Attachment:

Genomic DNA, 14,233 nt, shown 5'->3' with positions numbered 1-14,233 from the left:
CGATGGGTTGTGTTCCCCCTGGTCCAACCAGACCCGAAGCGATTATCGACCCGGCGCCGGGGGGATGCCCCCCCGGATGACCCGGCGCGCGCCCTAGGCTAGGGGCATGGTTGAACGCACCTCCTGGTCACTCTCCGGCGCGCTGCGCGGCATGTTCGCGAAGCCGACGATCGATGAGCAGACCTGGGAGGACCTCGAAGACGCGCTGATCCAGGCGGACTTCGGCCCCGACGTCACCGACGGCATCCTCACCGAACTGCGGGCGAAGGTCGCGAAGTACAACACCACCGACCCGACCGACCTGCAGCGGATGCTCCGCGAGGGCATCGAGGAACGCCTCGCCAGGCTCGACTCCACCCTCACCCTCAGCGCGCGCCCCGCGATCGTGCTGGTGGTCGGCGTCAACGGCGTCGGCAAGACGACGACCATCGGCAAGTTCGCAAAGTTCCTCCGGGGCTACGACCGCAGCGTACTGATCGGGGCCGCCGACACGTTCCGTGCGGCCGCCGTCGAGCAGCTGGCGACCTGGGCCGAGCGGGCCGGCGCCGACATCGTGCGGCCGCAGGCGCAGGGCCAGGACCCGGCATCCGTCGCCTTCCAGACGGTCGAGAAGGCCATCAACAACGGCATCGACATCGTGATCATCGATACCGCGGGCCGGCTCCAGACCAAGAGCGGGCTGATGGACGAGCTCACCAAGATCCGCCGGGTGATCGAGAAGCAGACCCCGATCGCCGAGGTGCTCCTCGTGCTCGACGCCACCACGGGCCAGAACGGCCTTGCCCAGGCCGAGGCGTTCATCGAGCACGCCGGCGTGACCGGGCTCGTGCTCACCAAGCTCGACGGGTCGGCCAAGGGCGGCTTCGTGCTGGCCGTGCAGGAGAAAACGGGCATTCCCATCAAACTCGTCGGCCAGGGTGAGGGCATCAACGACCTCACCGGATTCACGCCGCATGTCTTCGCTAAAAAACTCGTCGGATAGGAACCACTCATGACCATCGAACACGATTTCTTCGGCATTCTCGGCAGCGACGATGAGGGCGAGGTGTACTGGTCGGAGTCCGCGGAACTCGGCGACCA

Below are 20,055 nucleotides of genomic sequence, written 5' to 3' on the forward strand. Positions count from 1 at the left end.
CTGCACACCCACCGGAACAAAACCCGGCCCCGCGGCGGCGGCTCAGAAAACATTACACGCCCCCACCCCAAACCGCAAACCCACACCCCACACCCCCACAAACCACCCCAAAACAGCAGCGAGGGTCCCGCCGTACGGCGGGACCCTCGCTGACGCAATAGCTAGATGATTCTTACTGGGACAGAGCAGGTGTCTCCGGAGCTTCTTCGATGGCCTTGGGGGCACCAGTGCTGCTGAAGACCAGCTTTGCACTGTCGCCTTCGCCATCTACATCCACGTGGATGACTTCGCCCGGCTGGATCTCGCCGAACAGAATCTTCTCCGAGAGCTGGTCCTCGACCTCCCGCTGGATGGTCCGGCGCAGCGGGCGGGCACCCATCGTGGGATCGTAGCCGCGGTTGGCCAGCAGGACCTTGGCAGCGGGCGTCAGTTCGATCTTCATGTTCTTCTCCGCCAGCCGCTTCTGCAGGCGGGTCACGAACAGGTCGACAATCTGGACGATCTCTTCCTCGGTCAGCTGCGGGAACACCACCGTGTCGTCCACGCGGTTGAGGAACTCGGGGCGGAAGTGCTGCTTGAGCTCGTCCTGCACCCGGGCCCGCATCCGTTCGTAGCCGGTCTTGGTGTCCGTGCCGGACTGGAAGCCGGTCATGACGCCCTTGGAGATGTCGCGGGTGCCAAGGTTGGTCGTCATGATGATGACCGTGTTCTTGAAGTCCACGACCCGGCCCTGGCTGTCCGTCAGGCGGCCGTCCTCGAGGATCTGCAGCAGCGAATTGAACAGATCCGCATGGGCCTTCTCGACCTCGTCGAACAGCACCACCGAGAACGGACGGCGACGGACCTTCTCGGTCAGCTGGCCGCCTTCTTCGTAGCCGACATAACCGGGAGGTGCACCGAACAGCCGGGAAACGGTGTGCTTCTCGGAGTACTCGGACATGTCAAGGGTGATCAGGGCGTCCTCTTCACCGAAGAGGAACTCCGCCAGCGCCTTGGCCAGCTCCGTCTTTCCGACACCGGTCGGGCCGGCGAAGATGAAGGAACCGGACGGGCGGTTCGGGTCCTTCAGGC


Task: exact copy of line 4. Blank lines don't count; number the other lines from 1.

CTGCACACCCACCGGAACAAAACCCGGCCCCGCGGCGGCGGCTCAGAAAACATTACACGCCCCCACCCCAAACCGCAAACCCACACCCCACACCCCCACAAACCACCCCAAAACAGCAGCGAGGGTCCCGCCGTACGGCGGGACCCTCGCTGACGCAATAGCTAGATGATTCTTACTGGGACAGAGCAGGTGTCTCCGGAGCTTCTTCGATGGCCTTGGGGGCACCAGTGCTGCTGAAGACCAGCTTTGCACTGTCGCCTTCGCCATCTACATCCACGTGGATGACTTCGCCCGGCTGGATCTCGCCGAACAGAATCTTCTCCGAGAGCTGGTCCTCGACCTCCCGCTGGATGGTCCGGCGCAGCGGGCGGGCACCCATCGTGGGATCGTAGCCGCGGTTGGCCAGCAGGACCTTGGCAGCGGGCGTCAGTTCGATCTTCATGTTCTTCTCCGCCAGCCGCTTCTGCAGGCGGGTCACGAACAGGTCGACAATCTGGACGATCTCTTCCTCGGTCAGCTGCGGGAACACCACCGTGTCGTCCACGCGGTTGAGGAACTCGGGGCGGAAGTGCTGCTTGAGCTCGTCCTGCACCCGGGCCCGCATCCGTTCGTAGCCGGTCTTGGTGTCCGTGCCGGACTGGAAGCCGGTCATGACGCCCTTGGAGATGTCGCGGGTGCCAAGGTTGGTCGTCATGATGATGACCGTGTTCTTGAAGTCCACGACCCGGCCCTGGCTGTCCGTCAGGCGGCCGTCCTCGAGGATCTGCAGCAGCGAATTGAACAGATCCGCATGGGCCTTCTCGACCTCGTCGAACAGCACCACCGAGAACGGACGGCGACGGACCTTCTCGGTCAGCTGGCCGCCTTCTTCGTAGCCGACATAACCGGGAGGTGCACCGAACAGCCGGGAAACGGTGTGCTTCTCGGAGTACTCGGACATGTCAAGGGTGATCAGGGCGTCCTCTTCACCGAAGAGGAACTCCGCCAGCGCCTTGGCCAGCTCCGTCTTTCCGACACCGGTCGGGCCGGCGAAGATGAAGGAACCGGACGGGCGGTTCGGGTCCTTCAGGC